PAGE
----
Cosmetic

               
                   

What is Cosmetic Eye Surgery?

 

Cosmetic or aesthetic eye surgery is performed to improve the appearance of the eyes and surrounding areas and reduce the signs of aging. It can also improve the comfort of the eyelids and forehead and alleviate feelings of heaviness and strain. Cosmetic eye surgery can be one of the most effective ways of rejuvenating the face. It can make one look and feel younger and remove tired and dark circles around the eyes as well as removing or flattening excessive skin and prominences around the eyes. The improvement will gently blend with the rest of the facial skin and therefore friends and relatives often describe people as looking healthier, brighter and not tired without knowing they have had surgery.

 

What Procedures Does a Cosmetic Eye Surgeon Perform

 

The most common cosmetic eye procedures are

  • Upper eyelid blepharoplasty
  • Lower eyelid blepharoplasty
  • Droopy eyelid (ptosis) correction
  • Brow lift surgery

 

These are all described in detail below

 

Who Should Perform Cosmetic Eyelid Surgery?

 

The area around the eye is a highly visible part of our body and a challenging place to conduct surgery because of the eyelid function, anatomy and appearance. Cosmetic eye surgery must be performed by a surgeon who is highly skilled and trained in this area and also one who performs eyelid plastic surgery procedures very regularly. It should not be performed by a surgeon who does not have specialist training in this area of surgery or does not operate on the eyelids very regularly.

 

What is an Oculoplastic Surgeon?

Oculoplastic surgeons only do plastic surgery to the area around the eyes unlike general plastic surgeons who cover the whole body and may do eyelid plastic surgery much less regularly and may not have received specialised training in this area. Oculoplastic surgeons will have done around seven years of eye surgery training, and most will have done at least two years of training just in eyelid plastic surgery.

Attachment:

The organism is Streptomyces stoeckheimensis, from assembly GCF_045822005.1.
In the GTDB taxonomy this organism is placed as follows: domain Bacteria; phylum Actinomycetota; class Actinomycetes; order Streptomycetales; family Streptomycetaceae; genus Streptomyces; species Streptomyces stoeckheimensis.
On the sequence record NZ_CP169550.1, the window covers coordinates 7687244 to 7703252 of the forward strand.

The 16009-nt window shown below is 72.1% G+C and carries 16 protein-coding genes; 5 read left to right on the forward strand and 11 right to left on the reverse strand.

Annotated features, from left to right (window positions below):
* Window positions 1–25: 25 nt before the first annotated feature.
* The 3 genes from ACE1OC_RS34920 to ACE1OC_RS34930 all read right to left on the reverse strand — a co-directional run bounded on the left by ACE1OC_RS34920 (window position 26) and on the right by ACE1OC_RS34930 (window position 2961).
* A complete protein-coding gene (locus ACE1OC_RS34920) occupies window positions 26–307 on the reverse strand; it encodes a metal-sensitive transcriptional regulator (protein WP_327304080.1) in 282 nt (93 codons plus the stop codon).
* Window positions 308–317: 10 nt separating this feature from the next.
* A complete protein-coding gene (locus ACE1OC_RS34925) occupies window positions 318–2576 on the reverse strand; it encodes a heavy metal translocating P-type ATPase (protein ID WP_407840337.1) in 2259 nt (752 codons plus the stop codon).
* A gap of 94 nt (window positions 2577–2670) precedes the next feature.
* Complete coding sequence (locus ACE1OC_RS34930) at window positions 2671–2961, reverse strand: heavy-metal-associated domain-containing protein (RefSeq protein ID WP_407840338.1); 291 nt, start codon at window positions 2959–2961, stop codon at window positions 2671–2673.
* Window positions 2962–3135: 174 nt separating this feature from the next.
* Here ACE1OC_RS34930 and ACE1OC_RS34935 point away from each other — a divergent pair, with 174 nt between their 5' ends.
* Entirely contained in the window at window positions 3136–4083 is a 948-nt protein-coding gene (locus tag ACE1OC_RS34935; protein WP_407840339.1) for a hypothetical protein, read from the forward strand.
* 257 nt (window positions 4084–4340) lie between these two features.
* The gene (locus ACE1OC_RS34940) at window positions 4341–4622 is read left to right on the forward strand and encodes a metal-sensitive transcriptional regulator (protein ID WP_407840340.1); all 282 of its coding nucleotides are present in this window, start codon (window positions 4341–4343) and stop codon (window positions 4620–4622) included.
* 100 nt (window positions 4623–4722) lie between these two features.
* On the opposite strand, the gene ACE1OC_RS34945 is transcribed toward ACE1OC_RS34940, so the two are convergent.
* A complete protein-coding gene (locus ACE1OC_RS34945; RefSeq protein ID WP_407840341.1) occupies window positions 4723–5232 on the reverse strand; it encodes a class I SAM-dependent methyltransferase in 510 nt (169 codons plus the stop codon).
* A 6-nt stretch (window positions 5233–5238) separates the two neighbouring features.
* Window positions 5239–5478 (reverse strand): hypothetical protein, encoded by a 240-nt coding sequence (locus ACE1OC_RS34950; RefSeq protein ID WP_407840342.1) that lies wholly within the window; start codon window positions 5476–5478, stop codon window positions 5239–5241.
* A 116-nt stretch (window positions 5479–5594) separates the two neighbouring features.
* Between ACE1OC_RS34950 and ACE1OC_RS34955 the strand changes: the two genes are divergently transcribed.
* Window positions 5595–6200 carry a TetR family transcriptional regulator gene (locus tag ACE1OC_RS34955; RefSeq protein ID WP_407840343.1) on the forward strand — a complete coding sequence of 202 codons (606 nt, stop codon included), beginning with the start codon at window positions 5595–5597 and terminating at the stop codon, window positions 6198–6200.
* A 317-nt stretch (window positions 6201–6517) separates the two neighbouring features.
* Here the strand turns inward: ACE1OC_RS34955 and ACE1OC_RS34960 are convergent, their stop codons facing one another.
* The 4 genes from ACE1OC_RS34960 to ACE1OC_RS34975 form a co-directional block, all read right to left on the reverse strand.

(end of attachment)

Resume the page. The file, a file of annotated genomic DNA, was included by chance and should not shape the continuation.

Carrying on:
What Training and Experience Does Mr Rajak Have?

Mr Rajak graduated from Nottingham in 2000 as one of 5 students in his year with Honours and received several undergraduate prizes. He undertook specialist ophthalmology training in the London and Brighton region including at the Sussex Eye Hospital, Moorfields Eye Hospital and St Thomas’ Hospital. After completing his eye surgery training, he did his first specialist fellowship for one year in eyelid plastic surgery at the Sussex Eye Hospital and his second fellowship in this field, for a further two years at The Royal Adelaide Hospital, Australia. This is one of the most prestigious and demanding fellowships in the world and incorporates extensive training and surgery in eyelid, eye socket and tear drainage surgery.

Mr Rajak is one of the most renowned eyelid surgeons in the UK. He undertakes over 500 eyelid, eyesocket and tear duct procedures each year. He has extensive experience and exceptional outcomes from cosmetic eyelid surgery.

 

Upper Lid Blepharoplasty